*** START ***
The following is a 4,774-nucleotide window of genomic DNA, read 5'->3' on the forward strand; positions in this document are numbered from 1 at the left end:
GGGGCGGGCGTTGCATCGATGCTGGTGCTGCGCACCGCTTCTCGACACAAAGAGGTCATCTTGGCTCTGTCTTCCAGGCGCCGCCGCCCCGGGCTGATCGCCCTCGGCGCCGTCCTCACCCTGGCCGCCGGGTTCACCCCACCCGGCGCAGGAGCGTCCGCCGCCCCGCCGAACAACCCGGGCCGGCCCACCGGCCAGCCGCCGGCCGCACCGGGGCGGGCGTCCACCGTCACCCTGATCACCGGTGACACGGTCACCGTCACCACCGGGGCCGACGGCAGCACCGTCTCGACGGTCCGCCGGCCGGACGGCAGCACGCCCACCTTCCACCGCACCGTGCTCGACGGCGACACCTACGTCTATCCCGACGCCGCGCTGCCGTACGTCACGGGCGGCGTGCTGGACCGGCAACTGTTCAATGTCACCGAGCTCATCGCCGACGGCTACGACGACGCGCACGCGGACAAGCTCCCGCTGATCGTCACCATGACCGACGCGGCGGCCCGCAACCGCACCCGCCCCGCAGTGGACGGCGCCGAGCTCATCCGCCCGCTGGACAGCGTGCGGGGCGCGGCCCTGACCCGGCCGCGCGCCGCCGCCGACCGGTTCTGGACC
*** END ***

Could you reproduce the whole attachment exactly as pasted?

The following is a 4,774-nucleotide window of genomic DNA, read 5'->3' on the forward strand; positions in this document are numbered from 1 at the left end:
GGGGCGGGCGTTGCATCGATGCTGGTGCTGCGCACCGCTTCTCGACACAAAGAGGTCATCTTGGCTCTGTCTTCCAGGCGCCGCCGCCCCGGGCTGATCGCCCTCGGCGCCGTCCTCACCCTGGCCGCCGGGTTCACCCCACCCGGCGCAGGAGCGTCCGCCGCCCCGCCGAACAACCCGGGCCGGCCCACCGGCCAGCCGCCGGCCGCACCGGGGCGGGCGTCCACCGTCACCCTGATCACCGGTGACACGGTCACCGTCACCACCGGGGCCGACGGCAGCACCGTCTCGACGGTCCGCCGGCCGGACGGCAGCACGCCCACCTTCCACCGCACCGTGCTCGACGGCGACACCTACGTCTATCCCGACGCCGCGCTGCCGTACGTCACGGGCGGCGTGCTGGACCGGCAACTGTTCAATGTCACCGAGCTCATCGCCGACGGCTACGACGACGCGCACGCGGACAAGCTCCCGCTGATCGTCACCATGACCGACGCGGCGGCCCGCAACCGCACCCGCCCCGCAGTGGACGGCGCCGAGCTCATCCGCCCGCTGGACAGCGTGCGGGGCGCGGCCCTGACCCGGCCGCGCGCCGCCGCCGACCGGTTCTGGACC